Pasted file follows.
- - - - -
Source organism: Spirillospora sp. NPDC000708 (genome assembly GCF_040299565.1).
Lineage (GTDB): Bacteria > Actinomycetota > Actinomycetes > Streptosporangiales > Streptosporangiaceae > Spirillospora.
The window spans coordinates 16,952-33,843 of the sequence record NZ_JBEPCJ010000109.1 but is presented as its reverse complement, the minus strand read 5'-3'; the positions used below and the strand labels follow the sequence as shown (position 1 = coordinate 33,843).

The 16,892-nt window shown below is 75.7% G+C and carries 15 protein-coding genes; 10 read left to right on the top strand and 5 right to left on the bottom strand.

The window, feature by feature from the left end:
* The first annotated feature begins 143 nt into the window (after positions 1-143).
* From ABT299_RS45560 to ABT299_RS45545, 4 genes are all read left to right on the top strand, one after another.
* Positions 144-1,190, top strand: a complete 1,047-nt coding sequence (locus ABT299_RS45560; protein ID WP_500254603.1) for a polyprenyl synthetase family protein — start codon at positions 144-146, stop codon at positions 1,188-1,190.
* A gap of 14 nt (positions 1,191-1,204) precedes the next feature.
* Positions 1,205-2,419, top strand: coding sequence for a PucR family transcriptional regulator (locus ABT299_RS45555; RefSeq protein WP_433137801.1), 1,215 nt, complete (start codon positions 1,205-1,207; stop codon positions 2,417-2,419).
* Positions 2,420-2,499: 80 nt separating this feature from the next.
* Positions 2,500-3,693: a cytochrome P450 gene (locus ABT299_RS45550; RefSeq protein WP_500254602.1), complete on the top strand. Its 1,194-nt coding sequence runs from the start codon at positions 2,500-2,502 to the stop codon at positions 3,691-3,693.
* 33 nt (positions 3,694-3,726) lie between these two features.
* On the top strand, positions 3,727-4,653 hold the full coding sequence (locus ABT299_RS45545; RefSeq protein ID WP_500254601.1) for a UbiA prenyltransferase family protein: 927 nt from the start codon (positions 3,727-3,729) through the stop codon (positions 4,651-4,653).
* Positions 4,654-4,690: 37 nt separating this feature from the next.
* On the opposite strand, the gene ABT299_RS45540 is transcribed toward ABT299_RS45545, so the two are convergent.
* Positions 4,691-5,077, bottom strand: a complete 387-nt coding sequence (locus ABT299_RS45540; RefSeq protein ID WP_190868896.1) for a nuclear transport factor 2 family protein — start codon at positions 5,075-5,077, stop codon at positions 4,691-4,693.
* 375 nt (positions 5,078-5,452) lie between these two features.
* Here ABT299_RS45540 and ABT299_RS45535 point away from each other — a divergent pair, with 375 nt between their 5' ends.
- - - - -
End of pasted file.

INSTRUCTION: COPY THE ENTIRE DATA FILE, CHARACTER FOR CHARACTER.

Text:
Source organism: Spirillospora sp. NPDC000708 (genome assembly GCF_040299565.1).
Lineage (GTDB): Bacteria > Actinomycetota > Actinomycetes > Streptosporangiales > Streptosporangiaceae > Spirillospora.
The window spans coordinates 16,952-33,843 of the sequence record NZ_JBEPCJ010000109.1 but is presented as its reverse complement, the minus strand read 5'-3'; the positions used below and the strand labels follow the sequence as shown (position 1 = coordinate 33,843).

The 16,892-nt window shown below is 75.7% G+C and carries 15 protein-coding genes; 10 read left to right on the top strand and 5 right to left on the bottom strand.

The window, feature by feature from the left end:
* The first annotated feature begins 143 nt into the window (after positions 1-143).
* From ABT299_RS45560 to ABT299_RS45545, 4 genes are all read left to right on the top strand, one after another.
* Positions 144-1,190, top strand: a complete 1,047-nt coding sequence (locus ABT299_RS45560; protein ID WP_500254603.1) for a polyprenyl synthetase family protein — start codon at positions 144-146, stop codon at positions 1,188-1,190.
* A gap of 14 nt (positions 1,191-1,204) precedes the next feature.
* Positions 1,205-2,419, top strand: coding sequence for a PucR family transcriptional regulator (locus ABT299_RS45555; RefSeq protein WP_433137801.1), 1,215 nt, complete (start codon positions 1,205-1,207; stop codon positions 2,417-2,419).
* Positions 2,420-2,499: 80 nt separating this feature from the next.
* Positions 2,500-3,693: a cytochrome P450 gene (locus ABT299_RS45550; RefSeq protein WP_500254602.1), complete on the top strand. Its 1,194-nt coding sequence runs from the start codon at positions 2,500-2,502 to the stop codon at positions 3,691-3,693.
* 33 nt (positions 3,694-3,726) lie between these two features.
* On the top strand, positions 3,727-4,653 hold the full coding sequence (locus ABT299_RS45545; RefSeq protein ID WP_500254601.1) for a UbiA prenyltransferase family protein: 927 nt from the start codon (positions 3,727-3,729) through the stop codon (positions 4,651-4,653).
* Positions 4,654-4,690: 37 nt separating this feature from the next.
* On the opposite strand, the gene ABT299_RS45540 is transcribed toward ABT299_RS45545, so the two are convergent.
* Positions 4,691-5,077, bottom strand: a complete 387-nt coding sequence (locus ABT299_RS45540; RefSeq protein ID WP_190868896.1) for a nuclear transport factor 2 family protein — start codon at positions 5,075-5,077, stop codon at positions 4,691-4,693.
* 375 nt (positions 5,078-5,452) lie between these two features.
* Here ABT299_RS45540 and ABT299_RS45535 point away from each other — a divergent pair, with 375 nt between their 5' ends.